National Drought Mitigation Center

Climate-Smart Indigenous Agriculture: Drought Planning and Adaptation with New Mexico Pueblos

Indigenous farmers and ranchers in the U.S. Southwest face increasing climate stresses such as long-term drought and warming. Pueblos, Tribes, and individual farmers and ranchers are challenged with building the capacity to undertake soil health, grazing, and food security projects needed to build resilience and climate-smart agricultural systems. And they are doing so in a context of limited resources, and in some cases, small land bases. The goal of this project is knowledge co-production with tribal communities to enhance agricultural drought/climate adaptation. This includes building an understanding of past and current indigenous climate adaptation knowledge and building the capacity that is needed within Tribal agencies and organizations to help farmers, ranchers, and natural resource departments successfully apply for and receive USDA NRCS funding and technical support for climate-smart agricultural projects that improve farm sustainability and outcomes during drought. We expect to improve understanding of traditional drought knowledge and technical training needs, train a cohort of college-age students as future drought and conservation leaders, support technical capacity development for pueblos and tribes through co-designed trainings on drought adaptation and conservation activity planning and implementation, and bring technical experts together with tribal farmers and ranchers to share knowledge learned and build relationships for working together towards climate-smart indigenous agriculture.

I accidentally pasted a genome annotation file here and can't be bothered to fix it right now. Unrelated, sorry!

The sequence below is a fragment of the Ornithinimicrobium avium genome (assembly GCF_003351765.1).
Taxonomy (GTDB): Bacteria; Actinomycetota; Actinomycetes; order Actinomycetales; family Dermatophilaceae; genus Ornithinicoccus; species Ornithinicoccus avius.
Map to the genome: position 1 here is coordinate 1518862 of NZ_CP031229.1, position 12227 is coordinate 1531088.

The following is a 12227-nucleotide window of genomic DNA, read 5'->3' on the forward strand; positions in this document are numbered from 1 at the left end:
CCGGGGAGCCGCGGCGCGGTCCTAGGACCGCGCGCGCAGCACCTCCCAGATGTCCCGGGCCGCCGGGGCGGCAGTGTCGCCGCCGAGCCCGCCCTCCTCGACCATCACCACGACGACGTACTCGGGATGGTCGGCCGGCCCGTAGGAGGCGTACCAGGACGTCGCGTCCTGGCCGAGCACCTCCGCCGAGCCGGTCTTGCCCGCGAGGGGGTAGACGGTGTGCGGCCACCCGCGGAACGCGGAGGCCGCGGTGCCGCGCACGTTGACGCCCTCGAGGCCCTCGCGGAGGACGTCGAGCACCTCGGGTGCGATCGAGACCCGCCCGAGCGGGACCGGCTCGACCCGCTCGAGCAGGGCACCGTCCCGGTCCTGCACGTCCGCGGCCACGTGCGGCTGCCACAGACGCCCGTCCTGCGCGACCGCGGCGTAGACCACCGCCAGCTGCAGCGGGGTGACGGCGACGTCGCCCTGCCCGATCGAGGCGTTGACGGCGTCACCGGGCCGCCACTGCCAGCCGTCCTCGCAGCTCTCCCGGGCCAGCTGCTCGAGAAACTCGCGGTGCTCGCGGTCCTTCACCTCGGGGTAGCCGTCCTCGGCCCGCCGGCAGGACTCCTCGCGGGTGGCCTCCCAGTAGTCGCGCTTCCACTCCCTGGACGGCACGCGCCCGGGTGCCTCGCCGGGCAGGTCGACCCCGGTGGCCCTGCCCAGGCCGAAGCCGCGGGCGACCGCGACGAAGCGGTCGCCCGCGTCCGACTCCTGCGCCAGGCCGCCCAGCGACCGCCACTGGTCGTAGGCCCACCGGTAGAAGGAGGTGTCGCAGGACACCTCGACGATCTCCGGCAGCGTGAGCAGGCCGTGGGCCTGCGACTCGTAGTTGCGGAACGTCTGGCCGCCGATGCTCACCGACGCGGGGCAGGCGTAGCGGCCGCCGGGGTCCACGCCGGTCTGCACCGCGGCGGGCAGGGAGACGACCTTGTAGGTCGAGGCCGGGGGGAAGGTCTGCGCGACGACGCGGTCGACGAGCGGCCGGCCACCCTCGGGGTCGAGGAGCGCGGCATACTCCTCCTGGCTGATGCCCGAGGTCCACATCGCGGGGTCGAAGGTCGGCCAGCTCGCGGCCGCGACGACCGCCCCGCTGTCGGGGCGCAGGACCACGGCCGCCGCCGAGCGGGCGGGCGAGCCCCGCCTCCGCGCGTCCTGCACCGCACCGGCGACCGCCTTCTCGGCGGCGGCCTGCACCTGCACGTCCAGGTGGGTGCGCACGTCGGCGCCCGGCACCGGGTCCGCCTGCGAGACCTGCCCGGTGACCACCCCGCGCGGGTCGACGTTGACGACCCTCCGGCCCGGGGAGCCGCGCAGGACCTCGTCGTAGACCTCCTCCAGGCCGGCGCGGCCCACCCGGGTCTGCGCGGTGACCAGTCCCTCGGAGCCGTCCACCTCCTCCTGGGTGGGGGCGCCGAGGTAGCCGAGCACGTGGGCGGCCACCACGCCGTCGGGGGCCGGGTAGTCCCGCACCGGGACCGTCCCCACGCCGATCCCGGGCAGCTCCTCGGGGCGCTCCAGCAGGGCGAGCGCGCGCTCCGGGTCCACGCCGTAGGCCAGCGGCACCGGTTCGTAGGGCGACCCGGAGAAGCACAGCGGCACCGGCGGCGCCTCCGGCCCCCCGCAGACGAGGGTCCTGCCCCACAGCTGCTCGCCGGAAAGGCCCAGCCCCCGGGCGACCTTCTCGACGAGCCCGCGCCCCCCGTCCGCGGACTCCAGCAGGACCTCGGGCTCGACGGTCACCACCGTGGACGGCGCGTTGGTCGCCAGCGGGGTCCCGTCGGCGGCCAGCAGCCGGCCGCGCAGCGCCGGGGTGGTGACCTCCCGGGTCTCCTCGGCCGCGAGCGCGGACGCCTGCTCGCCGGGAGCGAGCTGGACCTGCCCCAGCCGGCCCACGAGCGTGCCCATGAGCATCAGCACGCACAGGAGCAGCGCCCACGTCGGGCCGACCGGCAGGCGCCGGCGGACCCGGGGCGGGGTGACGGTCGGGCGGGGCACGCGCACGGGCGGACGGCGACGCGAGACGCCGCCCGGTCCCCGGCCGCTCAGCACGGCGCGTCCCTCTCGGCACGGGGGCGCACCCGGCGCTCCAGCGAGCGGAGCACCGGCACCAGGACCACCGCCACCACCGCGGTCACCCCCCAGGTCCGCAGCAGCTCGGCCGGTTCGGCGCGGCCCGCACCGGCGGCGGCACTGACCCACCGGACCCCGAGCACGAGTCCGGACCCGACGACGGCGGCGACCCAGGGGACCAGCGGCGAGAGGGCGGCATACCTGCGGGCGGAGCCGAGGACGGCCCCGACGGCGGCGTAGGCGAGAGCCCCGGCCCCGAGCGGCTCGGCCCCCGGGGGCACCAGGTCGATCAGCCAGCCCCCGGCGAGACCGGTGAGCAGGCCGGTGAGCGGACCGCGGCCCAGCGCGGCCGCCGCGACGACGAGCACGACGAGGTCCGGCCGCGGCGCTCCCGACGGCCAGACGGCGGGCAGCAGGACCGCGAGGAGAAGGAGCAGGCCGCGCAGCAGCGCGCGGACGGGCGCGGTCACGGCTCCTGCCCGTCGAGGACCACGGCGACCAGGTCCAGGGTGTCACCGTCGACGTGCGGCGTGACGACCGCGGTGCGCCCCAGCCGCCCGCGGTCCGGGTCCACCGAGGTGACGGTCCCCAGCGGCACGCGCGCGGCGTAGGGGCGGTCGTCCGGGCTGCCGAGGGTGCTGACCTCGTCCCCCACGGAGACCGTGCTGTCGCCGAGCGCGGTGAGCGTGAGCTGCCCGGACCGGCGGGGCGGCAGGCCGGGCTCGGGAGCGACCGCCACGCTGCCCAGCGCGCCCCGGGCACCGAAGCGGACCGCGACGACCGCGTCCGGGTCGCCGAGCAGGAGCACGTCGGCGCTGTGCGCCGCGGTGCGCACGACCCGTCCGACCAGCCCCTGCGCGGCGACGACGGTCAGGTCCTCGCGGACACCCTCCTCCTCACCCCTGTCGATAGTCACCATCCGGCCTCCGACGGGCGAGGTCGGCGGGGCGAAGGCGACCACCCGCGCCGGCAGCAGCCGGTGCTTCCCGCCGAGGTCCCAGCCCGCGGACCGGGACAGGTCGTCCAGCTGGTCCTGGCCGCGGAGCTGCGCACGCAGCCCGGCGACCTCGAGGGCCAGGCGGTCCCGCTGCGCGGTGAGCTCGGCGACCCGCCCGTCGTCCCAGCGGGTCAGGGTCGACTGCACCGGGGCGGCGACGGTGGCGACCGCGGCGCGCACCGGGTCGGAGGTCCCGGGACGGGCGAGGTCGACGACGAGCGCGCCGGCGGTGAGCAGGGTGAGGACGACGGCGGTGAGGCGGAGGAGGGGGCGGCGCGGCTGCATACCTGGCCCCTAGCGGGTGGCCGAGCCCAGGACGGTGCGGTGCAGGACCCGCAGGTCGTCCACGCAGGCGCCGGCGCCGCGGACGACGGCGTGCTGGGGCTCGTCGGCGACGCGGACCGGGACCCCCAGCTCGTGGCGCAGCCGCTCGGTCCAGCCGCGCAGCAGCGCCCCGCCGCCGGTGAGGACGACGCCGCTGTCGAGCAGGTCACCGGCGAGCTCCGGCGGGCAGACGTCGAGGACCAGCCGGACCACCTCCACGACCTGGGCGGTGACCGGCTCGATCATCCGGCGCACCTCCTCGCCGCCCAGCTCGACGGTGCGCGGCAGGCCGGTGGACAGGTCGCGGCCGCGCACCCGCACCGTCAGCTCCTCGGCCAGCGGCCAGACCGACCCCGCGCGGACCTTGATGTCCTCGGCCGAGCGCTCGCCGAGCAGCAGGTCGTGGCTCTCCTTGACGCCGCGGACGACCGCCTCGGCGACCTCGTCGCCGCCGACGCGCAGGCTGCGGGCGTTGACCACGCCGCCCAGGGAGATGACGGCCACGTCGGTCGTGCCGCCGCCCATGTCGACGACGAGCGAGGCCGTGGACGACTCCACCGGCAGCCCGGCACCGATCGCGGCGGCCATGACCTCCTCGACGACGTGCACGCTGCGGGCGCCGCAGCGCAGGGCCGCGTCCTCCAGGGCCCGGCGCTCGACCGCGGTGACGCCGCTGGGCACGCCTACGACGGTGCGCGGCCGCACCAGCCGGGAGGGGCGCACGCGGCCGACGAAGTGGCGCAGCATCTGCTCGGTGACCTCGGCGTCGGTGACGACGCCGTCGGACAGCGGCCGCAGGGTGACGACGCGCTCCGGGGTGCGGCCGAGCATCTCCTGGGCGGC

See More Projects